I get a kick out of the insults that a Debian distribution can give you when you type in an incorrect sudo password. It’s a kick to mistype my password and for my box to come back with remarks like, “I’ve seen penguins that can type better than that,” or “You type like I drive,” or “Maybe if you used more than just two fingers…” If you don’t know how to set this up, check here.
While searching online today to see if I could locate the actual file that contains the list of insults, I ran across some disappointing discussions amongst some in the Linux community. Basically, a number of people were talking bad about Ubuntu, that it is associated with fanboyism, and that Ubuntu is not a “real” distro. One individual went so far as to purchase a domain name of fuckubuntu.com, which ironically links to a site that advertises MS Windows ME, which was probably the worst OS that Microsoft ever came out with. My question to these people is that aren’t we all on the same team, working together to promote the open source movement? Are the reasons that we have each chosen to use Linux not similar in nature? Why don’t we then forge ahead as a community. That is one of the things that has attracted me so much to Ubuntu is the community support that exists behind the project, and not just with Ubuntu, but also with Kubuntu, Xubuntu, Edubuntu, Fluxbuntu, and even nUbuntu. Community; it’s a great thing. So many are pushing this project to higher levels, and so many are out there supporting other users — it’s community supporting community. Isn’t that the essence of the South African word “Ubuntu”? From Wikipedia:
- “Humanity towards others”
- “I am because we are”
- “I am what I am because of what we all are”
- “A person ‘becomes human’ through other persons”
- “A person is a person because of other persons”
Who am I to tell you how to think? These words that I write, take them or leave them. My opinion is to each his/her own. Not that you care, but a little while back, I started thinking about all of the Linux distributions that I have worked with just in the last couple of years. The list was larger than I had expected, and I will display it below, but the point of the list is to show that even after having used a number of distros, Ubuntu was what I eventually migrated to in the end… and that I did not immediately migrate to Ubuntu because it seemed like the cool thing to do; in fact, in my earlier experiences with Linux, I thought that Ubuntu sounded stupid, but that was simply due to my own ignorance at the time. What eventually attracted me to Ubuntu was the solid community base, the concept/idea behind Ubuntu, the meaning of Ubuntu and the sense of character that is embodied by both the word (“Ubuntu”) as well as the project as a whole, and the stability and flexibility that the OS has to offer. So, here is the list of distros that I have worked with, and contained in parenthesis () is the number of builds that I have performed with each of those distros. Keep in mind that Ubuntu was one of the last ones that I used, and was what I liked using the most. Each OS taught me something different about using Linux, and I would have to say that manual Gentoo and Debian builds taught me the most.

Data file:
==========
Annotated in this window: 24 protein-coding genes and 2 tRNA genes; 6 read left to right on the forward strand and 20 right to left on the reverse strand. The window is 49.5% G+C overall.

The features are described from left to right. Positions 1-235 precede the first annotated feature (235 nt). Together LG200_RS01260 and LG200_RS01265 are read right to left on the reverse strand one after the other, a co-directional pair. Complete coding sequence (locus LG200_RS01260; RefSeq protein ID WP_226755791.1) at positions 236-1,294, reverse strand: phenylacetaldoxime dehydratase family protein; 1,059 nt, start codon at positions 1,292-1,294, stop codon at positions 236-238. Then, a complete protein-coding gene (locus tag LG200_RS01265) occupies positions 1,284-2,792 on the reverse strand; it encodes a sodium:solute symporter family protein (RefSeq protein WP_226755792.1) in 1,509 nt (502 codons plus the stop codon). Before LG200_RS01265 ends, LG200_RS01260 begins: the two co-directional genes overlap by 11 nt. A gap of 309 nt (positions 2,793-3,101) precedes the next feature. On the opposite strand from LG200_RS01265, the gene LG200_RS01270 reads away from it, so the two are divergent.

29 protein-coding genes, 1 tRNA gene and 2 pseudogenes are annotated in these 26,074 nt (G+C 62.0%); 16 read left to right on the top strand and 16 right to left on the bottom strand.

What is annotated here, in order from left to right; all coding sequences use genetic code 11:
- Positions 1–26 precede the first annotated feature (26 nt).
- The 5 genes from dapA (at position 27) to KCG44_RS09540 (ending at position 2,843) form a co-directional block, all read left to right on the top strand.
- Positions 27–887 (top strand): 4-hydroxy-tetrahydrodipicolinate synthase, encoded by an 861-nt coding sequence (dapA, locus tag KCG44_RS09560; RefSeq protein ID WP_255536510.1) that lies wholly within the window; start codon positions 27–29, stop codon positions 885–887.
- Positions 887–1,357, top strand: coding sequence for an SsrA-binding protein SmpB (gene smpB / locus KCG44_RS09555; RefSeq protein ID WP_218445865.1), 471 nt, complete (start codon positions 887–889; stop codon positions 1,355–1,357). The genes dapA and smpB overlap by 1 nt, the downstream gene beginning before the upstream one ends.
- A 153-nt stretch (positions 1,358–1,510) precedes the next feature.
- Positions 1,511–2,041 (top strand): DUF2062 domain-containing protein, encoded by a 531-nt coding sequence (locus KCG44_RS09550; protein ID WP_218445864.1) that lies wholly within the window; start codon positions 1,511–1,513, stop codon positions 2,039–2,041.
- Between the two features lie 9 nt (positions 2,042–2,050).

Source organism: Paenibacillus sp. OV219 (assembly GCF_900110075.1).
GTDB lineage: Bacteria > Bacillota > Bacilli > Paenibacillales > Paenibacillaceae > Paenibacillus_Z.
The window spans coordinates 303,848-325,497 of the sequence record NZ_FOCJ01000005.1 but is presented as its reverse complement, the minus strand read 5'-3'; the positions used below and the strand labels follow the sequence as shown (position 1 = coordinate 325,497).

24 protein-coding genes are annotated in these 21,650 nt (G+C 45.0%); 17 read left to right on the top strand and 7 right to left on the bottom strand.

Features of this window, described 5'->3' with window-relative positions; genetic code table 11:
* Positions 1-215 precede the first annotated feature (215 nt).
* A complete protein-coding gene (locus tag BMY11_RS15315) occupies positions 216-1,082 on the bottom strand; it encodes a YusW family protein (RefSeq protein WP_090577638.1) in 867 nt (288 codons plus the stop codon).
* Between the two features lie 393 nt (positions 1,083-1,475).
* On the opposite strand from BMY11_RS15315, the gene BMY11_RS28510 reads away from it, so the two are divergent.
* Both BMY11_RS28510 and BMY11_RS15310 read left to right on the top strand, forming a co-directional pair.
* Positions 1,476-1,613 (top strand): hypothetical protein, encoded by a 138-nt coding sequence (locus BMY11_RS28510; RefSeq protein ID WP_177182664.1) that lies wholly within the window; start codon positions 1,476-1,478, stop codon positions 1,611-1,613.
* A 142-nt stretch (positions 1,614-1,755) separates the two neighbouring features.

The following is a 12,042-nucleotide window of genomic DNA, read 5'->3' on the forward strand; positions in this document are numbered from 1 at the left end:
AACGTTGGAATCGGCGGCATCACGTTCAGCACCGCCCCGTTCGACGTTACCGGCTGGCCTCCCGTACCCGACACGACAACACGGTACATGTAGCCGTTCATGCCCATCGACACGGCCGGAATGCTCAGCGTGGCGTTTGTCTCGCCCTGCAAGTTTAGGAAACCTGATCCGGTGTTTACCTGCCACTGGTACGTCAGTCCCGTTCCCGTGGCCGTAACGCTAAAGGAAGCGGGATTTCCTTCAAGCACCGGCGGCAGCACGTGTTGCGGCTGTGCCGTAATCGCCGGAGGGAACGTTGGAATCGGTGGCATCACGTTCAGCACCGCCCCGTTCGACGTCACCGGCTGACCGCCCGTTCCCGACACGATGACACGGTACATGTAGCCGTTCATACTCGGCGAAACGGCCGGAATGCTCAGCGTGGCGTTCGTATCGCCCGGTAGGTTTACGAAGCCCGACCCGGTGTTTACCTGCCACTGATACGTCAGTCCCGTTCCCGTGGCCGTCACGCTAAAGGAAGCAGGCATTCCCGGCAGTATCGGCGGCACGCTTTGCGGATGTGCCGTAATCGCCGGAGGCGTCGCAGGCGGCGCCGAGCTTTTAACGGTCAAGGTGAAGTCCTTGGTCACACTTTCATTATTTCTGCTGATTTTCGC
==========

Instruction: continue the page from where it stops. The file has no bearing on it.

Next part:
Gentoo (6 builds), Debian (2), SuSE 10.0 (2), FedoraCore 3 (2), FedoraCore 4 (2), FedoraCore 5 (1), PC-BSD (1), Agnula (1), DamnSmallLinux (4), Freespire (1), Ubuntu (1), Xubuntu (7), Kubuntu (1), Ubuntu Server Edition (2), and Fluxbuntu (I have now worked with Dapper, Edgy and Feisty versions of ‘buntu’s). I have also worked with a number of Live-CD distributions, some of which include Gentoo, DSL, Xubuntu, Edubuntu, BackTrack, Knoppix, Basilisk, nUbuntu, and Mandriva.
Linux has become a bit of a passion for me. Just can’t seem to let myself get too far from one of my computers. For more than a week now, I’ve been using the new Feisty Fawn Beta version of Xubuntu, and I’ve got to say that I am really impressed; great job Ubuntu and Xubuntu teams! Thank you for all that you do!